Wednesday, March 4, 2015

Detroit Free Press: Five questions with composer George Walker [For Violin Concerto at Classical Roots, 'The composer's son, Gregory Walker, will be the soloist.']

George Walker 
(Associated Press)

George Walker (b. 1922) 
has a website at
and is featured at

By Mark Stryker, Detroit Free Press Staff Writer 

March 4, 2015

It's a credit to the Detroit Symphony Orchestra that George Walker is a familiar name among local concertgoers. At 92, Walker, the first African-American composer to win the Pulitzer Prize for music (1996), has had about half a dozen of his muscular, expressive pieces performed by the DSO dating back to the 1970s. Some of them were DSO commissions, and the orchestra also recorded his Piano Concerto as part of the pioneering Black Composer's series in the '70s on Columbia Records. A virtuoso pianist, Walker even once played Tchaikovsky's Piano Concerto No. 1 with the DSO during the summer at the Meadow Brook Music Festival in the '70s on the same program as his "Lyric for Strings," His 2008 Violin Concerto will be performed by the DSO this weekend as part of the annual Classical Roots celebration of African-Americans in classical music. The composer's son, Gregory Walker, will be the soloist. George Walker, who will attend the concerts in Detroit, spoke this week from Montclair, N.J.`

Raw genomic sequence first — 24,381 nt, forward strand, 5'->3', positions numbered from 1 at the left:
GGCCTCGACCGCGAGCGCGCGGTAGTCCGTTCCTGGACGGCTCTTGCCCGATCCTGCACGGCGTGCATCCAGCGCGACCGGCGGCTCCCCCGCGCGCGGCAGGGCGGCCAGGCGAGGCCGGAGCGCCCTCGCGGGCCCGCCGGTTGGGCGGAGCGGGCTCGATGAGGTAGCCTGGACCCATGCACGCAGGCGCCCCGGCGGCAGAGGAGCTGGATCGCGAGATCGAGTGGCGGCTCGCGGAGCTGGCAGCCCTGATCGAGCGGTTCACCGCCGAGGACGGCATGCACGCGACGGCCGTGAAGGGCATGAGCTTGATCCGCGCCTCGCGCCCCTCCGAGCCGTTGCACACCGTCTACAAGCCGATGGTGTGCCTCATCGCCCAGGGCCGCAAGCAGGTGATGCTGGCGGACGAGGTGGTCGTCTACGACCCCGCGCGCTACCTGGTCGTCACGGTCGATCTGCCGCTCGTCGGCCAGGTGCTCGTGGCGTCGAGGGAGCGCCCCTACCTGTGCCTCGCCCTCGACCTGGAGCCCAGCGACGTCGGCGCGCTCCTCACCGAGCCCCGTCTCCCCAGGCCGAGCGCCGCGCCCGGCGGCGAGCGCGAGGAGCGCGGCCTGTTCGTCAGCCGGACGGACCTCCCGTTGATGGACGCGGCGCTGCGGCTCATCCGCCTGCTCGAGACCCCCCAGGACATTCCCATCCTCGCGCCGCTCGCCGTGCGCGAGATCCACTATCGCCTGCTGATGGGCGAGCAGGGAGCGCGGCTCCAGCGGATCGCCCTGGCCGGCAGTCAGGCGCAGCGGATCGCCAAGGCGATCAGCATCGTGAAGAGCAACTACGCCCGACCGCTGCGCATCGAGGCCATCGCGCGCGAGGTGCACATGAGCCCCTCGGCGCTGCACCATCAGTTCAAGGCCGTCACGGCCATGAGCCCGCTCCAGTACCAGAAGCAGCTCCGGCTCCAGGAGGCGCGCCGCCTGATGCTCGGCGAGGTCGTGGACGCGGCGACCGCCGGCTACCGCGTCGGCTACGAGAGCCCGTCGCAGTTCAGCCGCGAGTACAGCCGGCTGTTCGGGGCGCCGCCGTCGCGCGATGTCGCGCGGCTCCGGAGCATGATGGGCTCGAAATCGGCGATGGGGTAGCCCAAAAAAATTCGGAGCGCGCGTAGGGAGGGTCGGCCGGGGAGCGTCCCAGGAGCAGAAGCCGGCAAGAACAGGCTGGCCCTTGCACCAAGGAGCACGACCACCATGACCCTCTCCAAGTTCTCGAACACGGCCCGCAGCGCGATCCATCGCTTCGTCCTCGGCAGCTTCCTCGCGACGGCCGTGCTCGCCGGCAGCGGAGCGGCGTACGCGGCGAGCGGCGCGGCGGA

QUESTION: What does the Detroit Symphony mean to you?
ANSWER: My relationship with the DSO has been exceptional and very special because of all of the connections that I've had going back to 1977 when Paul Freeman did my Piano Concerto — then later when Neeme Jarvi was conducting and when Emil Kang was in the administration.

Now with my Violin Concerto, people don't realize how unusual is is to have the father-son combination. I can't think of any other instance going back to the 18th Century of a composer writing a major work for his son to play. And it's not just one piece, but all the others I've written for him.

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